What Is Plato’s Allegory of the Cave? & Why Is It Important to 1899?
Throughout the entire storyline of season 1 of Netflix’s 1899, one of the concepts that we often hear in conversations here and there is Plato’s Allegory of the Cave, which has always been one of the most important philosophical concepts in history. This was something that was often mentioned in 1899 as a concept that allowed some of the personal philosophies of the characters to surface. So, what exactly is Plato’s Allegory of the Cave, and why is it important to 1899?
Plato’s Allegory of the Cave tells the story of humans that were kept shackled in a cave their entire lives and were only able to perceive the world through the shadows that they saw. This is important to 1899 because it was one of the guiding forces for Maura to develop a simulation that people thought was the real world.
The simulated world of Plato’s Allegory of the Cave is one of the best examples of the very same simulated world that we saw in 1899. It was this allegory that actually supported Plato’s theory that humans are unable to perceive what is real and what is not, except if we actually tried to question everything we think we know. That said, let’s look at this allegory and how it relates to 1899.
What Is Plato’s Allegory Of The Cave?
We already know that there are a lot of different mysteries hiding under layers of intrigue in 1899, as this is a series that is quite philosophical in terms of its approach and overall plot. Of course, the entire season has a plotline that focuses on the topic of worlds within worlds, as there are layers of simulations in what appeared to be a period mystery drama set in the 19th century.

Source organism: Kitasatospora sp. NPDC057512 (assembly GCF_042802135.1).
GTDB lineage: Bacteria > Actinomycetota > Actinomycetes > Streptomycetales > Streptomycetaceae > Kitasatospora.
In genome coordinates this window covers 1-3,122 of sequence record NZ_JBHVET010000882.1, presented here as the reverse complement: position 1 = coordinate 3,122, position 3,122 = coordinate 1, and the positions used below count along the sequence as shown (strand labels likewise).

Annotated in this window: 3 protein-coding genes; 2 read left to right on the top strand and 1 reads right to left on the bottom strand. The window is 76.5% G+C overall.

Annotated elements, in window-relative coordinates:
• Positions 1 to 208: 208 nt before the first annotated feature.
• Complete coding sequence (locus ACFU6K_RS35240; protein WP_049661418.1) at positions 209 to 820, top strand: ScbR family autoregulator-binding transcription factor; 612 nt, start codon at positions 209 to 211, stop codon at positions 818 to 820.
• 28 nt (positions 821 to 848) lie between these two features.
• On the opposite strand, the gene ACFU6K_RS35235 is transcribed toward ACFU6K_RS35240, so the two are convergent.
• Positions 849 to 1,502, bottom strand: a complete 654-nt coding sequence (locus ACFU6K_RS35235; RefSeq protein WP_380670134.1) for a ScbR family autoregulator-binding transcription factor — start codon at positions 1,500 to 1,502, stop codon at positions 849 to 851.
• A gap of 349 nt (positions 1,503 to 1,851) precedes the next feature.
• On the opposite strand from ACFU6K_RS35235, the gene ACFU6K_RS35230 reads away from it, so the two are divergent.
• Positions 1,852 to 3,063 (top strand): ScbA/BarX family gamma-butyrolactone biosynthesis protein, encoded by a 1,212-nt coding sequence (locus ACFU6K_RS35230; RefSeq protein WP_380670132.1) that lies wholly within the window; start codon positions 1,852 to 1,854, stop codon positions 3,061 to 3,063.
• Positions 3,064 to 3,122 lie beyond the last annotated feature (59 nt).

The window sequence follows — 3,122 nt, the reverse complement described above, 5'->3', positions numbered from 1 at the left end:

The truth is, however, that the different characters in 1899 were merely trapped in a simulation that allowed them to repeat their voyage to America onboard a steamship over and over again due to the fact that Henry, Maura’s father, wanted to repeat this scenario in the hopes that his daughter would be able to remember where she hid the key that could be used to escape the simulation.
But as the series went on and we got to learn more about both Maura and Henry, one of the concepts often repeated throughout the storyline was Plato’s Allegory of the Cave, which seems to be an important part of the philosophical mindset of the main characters of the series. So, what is the Allegory of the Cave?
Plato’s Allegory of the Cave is actually one of the foundational philosophical stories that allow us to see just how deep Plato’s own philosophy was and how he was able to introduce the importance of questioning the things that are presented to us as facts. The Allegory of the Cave was one of the ways that Plato used to introduce his Theory of Forms. Theory of Forms Talks about how not everything around us is real and how these are all mere perceptions of what the real things are. Basically, Plato is saying that the things that we see around us are not in their real forms but are merely in the forms that we perceive them to be.
The Allegory of the Cave allows us to understand this concept more because Plato was able to illustrate a scenario where people were presented with things that they believed to be facts but were actually just perceiving them to be facts.
In the Allegory of the Cave, there are a few people made to sit inside a cave while they were shackled and facing the wall. They couldn’t move their hands, legs, and necks as all they could do was look at the wall in front of them. Meanwhile, there was a fire burning behind them to provide light. And when things pass by or when puppeteers use their hands or puppets, their shadows are shown on the wall in front of the prisoners.